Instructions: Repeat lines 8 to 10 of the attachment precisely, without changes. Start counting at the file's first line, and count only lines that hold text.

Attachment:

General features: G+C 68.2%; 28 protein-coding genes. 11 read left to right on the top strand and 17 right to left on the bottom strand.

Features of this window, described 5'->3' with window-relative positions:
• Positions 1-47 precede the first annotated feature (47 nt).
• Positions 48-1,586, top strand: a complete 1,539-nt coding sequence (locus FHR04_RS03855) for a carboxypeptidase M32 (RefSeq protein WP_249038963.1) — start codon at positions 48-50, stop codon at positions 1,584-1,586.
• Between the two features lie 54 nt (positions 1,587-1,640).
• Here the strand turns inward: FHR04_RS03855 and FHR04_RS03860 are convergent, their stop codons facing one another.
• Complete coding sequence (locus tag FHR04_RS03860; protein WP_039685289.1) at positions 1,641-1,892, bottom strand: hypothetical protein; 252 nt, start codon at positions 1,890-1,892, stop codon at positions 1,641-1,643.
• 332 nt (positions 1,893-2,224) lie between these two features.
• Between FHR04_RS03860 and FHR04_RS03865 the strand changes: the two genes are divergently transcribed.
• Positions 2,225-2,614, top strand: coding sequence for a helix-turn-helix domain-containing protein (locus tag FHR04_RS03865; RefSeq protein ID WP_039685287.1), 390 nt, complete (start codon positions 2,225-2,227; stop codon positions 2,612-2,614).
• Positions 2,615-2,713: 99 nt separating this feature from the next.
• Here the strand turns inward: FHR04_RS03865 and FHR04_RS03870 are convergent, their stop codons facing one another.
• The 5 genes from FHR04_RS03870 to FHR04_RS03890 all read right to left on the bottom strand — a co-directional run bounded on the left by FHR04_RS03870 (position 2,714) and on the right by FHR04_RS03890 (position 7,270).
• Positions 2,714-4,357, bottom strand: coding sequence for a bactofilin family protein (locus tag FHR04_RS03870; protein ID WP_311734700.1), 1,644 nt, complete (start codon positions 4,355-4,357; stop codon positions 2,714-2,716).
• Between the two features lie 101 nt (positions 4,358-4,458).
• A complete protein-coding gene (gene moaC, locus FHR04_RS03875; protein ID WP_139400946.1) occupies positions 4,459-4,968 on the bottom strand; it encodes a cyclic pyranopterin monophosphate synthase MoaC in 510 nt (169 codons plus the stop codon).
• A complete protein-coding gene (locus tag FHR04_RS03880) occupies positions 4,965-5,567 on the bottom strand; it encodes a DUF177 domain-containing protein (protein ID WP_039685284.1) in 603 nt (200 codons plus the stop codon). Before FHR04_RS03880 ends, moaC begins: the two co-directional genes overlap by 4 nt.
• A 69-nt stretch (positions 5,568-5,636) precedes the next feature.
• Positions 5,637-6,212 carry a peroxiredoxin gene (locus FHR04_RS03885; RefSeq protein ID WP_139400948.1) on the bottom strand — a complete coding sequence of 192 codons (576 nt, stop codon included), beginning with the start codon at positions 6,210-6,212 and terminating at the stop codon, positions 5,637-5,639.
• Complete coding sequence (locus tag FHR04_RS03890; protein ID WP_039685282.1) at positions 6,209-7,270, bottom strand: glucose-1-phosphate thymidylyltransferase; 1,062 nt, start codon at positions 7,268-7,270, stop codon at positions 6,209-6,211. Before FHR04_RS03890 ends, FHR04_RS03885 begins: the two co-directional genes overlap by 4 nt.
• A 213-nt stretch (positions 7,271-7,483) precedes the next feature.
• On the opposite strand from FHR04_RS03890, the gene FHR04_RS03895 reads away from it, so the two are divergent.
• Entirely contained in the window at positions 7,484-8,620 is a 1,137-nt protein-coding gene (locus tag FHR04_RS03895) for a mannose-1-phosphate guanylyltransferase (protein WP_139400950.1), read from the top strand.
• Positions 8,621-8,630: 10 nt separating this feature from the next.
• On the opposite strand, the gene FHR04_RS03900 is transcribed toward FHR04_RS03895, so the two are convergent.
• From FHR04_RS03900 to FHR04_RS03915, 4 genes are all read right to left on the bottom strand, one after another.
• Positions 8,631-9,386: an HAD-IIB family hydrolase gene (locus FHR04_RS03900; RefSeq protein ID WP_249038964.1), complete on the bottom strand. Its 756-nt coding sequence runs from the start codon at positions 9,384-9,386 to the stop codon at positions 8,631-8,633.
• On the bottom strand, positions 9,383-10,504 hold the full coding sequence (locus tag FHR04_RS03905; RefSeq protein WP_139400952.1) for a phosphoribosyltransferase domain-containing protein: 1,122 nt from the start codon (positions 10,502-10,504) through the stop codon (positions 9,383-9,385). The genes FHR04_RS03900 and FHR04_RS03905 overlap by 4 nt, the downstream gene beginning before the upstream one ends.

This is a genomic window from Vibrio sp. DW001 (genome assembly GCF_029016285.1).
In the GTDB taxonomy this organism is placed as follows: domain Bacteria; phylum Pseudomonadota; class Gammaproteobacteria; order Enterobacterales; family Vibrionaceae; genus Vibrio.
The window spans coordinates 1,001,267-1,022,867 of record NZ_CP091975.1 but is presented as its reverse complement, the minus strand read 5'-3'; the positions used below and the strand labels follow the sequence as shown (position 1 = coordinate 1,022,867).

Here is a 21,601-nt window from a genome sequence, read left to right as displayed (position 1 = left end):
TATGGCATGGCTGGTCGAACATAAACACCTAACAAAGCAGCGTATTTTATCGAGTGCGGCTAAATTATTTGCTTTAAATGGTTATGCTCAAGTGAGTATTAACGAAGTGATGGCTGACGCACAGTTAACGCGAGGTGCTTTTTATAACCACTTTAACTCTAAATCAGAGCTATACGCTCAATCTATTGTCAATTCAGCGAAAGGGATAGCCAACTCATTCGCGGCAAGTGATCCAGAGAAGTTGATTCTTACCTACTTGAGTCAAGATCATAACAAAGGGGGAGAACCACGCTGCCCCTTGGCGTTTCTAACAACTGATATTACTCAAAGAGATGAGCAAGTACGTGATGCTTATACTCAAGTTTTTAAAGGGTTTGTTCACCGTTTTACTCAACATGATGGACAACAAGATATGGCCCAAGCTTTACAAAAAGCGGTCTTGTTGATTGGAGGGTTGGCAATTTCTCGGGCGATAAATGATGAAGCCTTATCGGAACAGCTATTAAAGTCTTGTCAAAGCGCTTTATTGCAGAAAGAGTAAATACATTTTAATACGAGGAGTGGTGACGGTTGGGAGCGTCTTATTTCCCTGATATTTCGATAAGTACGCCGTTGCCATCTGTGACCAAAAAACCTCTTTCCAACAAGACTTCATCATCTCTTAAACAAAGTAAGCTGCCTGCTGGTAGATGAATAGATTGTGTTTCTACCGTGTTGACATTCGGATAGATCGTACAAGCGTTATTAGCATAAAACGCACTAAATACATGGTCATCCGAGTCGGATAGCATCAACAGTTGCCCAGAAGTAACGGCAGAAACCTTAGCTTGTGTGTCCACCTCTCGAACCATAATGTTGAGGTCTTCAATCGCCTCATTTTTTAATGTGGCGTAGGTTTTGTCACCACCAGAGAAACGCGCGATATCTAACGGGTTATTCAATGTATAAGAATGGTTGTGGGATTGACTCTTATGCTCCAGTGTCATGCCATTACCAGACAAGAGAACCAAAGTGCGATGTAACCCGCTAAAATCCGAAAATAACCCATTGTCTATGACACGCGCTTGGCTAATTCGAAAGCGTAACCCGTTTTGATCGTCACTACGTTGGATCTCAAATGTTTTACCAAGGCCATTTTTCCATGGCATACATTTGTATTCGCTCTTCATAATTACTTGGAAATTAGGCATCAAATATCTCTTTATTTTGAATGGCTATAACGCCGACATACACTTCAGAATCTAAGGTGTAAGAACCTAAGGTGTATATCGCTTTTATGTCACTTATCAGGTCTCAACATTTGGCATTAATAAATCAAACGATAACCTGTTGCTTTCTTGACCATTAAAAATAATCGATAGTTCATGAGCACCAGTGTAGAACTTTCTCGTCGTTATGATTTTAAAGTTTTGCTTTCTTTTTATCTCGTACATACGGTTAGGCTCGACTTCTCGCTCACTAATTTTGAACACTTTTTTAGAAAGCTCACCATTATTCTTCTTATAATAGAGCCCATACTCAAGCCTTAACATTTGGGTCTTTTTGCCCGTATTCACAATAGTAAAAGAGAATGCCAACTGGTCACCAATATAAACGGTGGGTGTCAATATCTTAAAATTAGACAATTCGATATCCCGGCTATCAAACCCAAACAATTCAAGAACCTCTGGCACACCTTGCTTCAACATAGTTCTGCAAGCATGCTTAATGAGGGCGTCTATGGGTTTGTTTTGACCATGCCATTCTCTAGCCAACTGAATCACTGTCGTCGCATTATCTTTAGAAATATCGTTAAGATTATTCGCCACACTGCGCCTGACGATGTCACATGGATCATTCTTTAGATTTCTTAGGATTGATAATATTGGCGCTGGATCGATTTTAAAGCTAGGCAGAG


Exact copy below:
• 332 nt (positions 1,893-2,224) lie between these two features.
• Between FHR04_RS03860 and FHR04_RS03865 the strand changes: the two genes are divergently transcribed.
• Positions 2,225-2,614, top strand: coding sequence for a helix-turn-helix domain-containing protein (locus tag FHR04_RS03865; RefSeq protein ID WP_039685287.1), 390 nt, complete (start codon positions 2,225-2,227; stop codon positions 2,612-2,614).